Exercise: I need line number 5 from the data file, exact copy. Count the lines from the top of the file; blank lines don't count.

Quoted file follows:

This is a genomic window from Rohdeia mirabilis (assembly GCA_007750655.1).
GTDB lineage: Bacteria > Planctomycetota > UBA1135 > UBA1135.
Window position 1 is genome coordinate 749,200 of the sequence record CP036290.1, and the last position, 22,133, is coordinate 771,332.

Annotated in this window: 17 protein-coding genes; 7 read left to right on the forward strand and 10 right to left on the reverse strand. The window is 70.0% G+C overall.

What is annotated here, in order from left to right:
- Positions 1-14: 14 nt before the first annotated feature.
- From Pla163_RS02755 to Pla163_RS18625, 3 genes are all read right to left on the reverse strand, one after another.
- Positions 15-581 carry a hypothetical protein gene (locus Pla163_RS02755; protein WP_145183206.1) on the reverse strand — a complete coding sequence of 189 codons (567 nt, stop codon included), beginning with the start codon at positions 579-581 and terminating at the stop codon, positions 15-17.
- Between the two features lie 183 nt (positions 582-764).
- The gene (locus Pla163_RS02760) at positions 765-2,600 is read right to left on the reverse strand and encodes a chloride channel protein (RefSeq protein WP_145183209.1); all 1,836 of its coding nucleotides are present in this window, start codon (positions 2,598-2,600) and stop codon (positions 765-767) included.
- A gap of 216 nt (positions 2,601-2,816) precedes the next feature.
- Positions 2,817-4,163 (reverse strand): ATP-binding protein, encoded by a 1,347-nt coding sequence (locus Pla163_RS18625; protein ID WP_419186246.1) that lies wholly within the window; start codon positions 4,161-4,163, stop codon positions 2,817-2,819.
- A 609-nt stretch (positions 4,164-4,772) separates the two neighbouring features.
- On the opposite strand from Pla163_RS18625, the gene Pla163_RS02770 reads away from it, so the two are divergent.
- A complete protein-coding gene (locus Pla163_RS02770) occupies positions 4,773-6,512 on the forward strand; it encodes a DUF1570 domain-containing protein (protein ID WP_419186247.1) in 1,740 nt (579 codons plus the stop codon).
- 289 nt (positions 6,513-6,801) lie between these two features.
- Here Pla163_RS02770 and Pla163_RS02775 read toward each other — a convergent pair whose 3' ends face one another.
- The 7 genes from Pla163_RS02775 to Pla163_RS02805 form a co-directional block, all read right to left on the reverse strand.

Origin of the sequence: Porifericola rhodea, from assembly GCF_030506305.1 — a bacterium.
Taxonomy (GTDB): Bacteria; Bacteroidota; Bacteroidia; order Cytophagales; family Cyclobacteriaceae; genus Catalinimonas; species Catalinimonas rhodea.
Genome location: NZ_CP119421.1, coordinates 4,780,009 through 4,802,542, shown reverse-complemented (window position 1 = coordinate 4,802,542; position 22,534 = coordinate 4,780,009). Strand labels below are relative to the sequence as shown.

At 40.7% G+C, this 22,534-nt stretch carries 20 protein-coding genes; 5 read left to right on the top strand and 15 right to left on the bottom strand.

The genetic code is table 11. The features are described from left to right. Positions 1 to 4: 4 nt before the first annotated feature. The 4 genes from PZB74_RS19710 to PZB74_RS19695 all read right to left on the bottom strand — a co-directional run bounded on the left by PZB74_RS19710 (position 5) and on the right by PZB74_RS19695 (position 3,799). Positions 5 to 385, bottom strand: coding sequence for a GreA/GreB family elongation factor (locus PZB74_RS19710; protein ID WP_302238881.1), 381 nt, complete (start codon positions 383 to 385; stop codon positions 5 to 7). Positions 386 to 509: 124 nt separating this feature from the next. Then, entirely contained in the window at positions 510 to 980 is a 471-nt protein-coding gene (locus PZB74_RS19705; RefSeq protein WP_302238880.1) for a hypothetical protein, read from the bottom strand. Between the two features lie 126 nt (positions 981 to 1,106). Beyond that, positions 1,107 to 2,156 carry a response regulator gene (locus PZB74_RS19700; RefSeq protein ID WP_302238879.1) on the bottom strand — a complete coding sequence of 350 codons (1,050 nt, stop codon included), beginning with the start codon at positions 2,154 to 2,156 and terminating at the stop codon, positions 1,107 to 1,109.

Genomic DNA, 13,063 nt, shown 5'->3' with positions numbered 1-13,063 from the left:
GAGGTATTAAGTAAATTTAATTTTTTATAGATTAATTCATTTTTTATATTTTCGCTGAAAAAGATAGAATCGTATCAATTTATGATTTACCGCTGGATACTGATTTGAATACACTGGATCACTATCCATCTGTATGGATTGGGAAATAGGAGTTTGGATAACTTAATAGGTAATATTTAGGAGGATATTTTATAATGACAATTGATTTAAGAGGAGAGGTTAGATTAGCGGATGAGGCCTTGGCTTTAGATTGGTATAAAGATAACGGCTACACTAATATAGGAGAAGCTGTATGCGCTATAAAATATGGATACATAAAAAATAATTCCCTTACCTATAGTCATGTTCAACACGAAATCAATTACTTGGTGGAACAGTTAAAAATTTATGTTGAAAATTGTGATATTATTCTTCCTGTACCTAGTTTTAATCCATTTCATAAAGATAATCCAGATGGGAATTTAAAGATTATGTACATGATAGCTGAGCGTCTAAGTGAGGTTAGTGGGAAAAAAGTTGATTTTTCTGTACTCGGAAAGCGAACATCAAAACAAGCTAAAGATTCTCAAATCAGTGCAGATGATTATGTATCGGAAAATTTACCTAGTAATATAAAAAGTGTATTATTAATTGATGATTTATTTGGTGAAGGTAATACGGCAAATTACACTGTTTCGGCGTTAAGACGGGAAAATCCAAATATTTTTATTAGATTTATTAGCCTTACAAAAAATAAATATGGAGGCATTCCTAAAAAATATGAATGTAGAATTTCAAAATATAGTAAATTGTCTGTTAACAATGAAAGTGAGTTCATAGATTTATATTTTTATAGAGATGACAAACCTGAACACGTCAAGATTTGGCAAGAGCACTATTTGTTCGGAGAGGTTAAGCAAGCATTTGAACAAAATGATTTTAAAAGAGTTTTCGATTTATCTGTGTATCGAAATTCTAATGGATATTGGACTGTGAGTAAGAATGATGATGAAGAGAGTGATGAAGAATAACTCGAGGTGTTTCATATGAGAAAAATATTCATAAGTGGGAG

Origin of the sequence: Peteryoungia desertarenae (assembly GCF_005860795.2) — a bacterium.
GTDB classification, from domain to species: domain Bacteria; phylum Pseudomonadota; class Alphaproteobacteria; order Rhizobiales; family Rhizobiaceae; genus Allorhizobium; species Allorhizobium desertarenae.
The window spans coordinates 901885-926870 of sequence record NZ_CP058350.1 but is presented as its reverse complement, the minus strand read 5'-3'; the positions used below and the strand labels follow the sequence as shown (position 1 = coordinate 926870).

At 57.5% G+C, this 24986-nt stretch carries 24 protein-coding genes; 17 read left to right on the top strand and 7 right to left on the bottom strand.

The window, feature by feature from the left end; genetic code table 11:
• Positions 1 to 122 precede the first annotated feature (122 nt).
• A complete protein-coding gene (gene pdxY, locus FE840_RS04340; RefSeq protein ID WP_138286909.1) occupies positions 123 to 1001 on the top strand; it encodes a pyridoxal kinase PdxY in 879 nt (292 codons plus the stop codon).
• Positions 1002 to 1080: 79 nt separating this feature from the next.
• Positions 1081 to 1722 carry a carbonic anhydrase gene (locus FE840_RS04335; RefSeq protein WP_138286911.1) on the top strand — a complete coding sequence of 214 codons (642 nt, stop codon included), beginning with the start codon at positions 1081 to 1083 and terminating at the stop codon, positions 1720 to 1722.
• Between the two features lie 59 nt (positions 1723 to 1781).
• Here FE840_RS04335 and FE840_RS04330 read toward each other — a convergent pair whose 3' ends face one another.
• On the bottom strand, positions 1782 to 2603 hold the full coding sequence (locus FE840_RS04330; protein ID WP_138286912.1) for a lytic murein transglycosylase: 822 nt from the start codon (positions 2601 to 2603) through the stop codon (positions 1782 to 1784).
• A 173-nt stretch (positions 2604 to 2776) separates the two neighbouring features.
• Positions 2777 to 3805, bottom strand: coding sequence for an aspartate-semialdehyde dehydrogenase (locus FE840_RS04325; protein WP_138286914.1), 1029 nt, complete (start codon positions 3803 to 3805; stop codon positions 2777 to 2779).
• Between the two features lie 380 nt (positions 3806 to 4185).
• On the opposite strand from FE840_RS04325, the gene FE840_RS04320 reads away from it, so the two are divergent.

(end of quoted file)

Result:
What is annotated here, in order from left to right: